A few days ago Visual Studio and TFS 2013 Update 4 CTP1 was announced. One of the major features included in this update is the ability to perform Pull Requests when using Git.
This is a very important Git feature and it is great to see it making its way to TFS on-premises. This feature has been available in Visual Studio Online since June and you can see a great write up about how to use it on the Microsoft ALM blog.
Pull requests are used to tell your team that you have changes that you’d like to merge to a branch. Once you push your changes to your own branch on the server, the team is notified so they can review the changes. If the reviewers agree that the change looks correct, they will approve it and the change is merged. If you are thinking that this sounds very similar to a Code Review, it’s because that’s what you would use it for.
This is the process that you should follow to successfully complete a Pull Request and successfully merge your code:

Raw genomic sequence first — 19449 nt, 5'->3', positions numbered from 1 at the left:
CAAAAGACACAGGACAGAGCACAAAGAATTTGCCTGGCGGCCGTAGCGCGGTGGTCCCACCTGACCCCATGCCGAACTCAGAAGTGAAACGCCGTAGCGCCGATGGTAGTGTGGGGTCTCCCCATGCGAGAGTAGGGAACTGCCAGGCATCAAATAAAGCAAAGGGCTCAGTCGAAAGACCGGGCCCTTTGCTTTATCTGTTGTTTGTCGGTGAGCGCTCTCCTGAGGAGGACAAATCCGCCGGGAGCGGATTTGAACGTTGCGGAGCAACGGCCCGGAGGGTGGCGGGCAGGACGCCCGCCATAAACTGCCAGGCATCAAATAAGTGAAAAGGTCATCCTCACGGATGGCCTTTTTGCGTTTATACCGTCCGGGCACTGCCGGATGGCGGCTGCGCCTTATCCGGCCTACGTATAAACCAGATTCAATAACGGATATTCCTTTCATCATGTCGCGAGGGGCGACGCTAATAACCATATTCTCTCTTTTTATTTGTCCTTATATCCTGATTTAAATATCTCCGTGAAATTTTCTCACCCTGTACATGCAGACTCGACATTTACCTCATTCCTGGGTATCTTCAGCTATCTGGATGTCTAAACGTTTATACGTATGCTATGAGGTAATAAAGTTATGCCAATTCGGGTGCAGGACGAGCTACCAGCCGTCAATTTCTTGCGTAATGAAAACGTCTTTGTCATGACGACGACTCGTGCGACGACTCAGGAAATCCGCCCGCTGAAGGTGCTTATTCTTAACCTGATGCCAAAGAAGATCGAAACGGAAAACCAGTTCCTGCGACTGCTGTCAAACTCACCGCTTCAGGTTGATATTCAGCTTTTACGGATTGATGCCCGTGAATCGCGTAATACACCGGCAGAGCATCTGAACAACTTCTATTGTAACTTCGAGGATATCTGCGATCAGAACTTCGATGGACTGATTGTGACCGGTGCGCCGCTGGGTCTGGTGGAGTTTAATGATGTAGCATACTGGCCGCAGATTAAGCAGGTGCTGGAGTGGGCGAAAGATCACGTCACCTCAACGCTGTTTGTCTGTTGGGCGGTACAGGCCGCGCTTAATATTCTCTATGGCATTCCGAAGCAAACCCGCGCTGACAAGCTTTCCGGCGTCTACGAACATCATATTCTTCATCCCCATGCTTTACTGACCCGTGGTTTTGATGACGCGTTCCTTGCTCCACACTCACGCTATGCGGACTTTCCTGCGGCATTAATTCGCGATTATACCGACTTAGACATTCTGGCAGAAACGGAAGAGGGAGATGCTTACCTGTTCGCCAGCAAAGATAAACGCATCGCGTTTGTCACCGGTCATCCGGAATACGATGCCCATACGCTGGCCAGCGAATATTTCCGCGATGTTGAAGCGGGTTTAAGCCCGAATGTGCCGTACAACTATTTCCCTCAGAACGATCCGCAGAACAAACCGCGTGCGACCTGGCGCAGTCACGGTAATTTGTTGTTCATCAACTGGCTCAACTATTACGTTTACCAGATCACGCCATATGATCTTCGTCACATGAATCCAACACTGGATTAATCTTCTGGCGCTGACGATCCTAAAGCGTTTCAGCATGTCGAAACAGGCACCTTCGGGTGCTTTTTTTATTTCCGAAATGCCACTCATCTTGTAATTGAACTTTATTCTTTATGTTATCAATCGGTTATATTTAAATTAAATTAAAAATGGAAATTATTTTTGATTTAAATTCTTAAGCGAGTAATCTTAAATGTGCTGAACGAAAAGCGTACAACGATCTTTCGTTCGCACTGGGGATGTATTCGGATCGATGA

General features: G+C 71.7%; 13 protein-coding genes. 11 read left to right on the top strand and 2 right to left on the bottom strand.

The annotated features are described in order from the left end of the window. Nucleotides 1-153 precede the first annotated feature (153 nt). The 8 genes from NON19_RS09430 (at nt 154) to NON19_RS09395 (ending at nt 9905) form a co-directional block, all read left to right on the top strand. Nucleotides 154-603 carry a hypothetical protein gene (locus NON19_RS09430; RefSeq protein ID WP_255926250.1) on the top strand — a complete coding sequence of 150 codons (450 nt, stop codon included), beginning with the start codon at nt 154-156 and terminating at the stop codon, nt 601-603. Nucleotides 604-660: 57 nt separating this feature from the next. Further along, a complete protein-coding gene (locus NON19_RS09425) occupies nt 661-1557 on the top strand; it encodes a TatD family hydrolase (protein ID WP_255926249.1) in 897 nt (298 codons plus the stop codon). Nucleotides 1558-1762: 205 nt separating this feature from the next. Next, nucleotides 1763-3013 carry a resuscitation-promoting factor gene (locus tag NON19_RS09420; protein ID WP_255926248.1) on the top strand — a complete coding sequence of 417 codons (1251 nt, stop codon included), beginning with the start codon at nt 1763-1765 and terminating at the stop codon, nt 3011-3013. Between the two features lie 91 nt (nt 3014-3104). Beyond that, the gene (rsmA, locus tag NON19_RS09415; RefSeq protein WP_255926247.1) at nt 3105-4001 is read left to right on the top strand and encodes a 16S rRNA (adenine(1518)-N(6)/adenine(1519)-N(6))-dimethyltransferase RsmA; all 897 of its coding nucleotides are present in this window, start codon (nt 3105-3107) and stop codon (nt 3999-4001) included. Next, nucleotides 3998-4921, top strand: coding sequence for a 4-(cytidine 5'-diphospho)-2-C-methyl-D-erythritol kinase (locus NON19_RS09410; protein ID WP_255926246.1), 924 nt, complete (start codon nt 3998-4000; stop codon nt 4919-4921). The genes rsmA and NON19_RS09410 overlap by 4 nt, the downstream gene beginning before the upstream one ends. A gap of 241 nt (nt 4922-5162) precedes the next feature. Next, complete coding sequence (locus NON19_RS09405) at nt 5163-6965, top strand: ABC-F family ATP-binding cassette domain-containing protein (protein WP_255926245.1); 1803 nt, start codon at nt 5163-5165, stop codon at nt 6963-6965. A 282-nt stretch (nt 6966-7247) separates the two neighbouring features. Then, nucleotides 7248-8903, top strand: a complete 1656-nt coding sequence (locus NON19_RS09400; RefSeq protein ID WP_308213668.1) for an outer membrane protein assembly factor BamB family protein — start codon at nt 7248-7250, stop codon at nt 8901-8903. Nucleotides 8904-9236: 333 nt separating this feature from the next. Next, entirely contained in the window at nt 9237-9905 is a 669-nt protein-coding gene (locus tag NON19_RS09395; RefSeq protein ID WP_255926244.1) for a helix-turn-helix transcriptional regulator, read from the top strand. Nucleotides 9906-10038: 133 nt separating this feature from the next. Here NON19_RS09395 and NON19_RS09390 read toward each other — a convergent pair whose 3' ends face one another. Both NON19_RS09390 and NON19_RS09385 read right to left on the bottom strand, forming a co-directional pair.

- From Visual Studio, create a local branch and commit your changes to it
- Publish your branch to the server
- From the Web Portal, create a Pull Request – specify a name, description, and reviewers
- Reviewers add comments to the code diffs and to the pull request – “A single approval is sufficient to approve the pull request. A single rejection overrides all approvals and causes the status to be rejected. When you approve or reject the pull request, team members are alerted if they have subscribed to alerts.”
- Once everyone agrees that the change should be merged, you can merge it right from your web browser
- Delete your branch
If you want to get started with Git and be successful with it, while staying in Visual Studio, I created a Pluralsight course that you may want to check out: Git for Visual Studio Developers.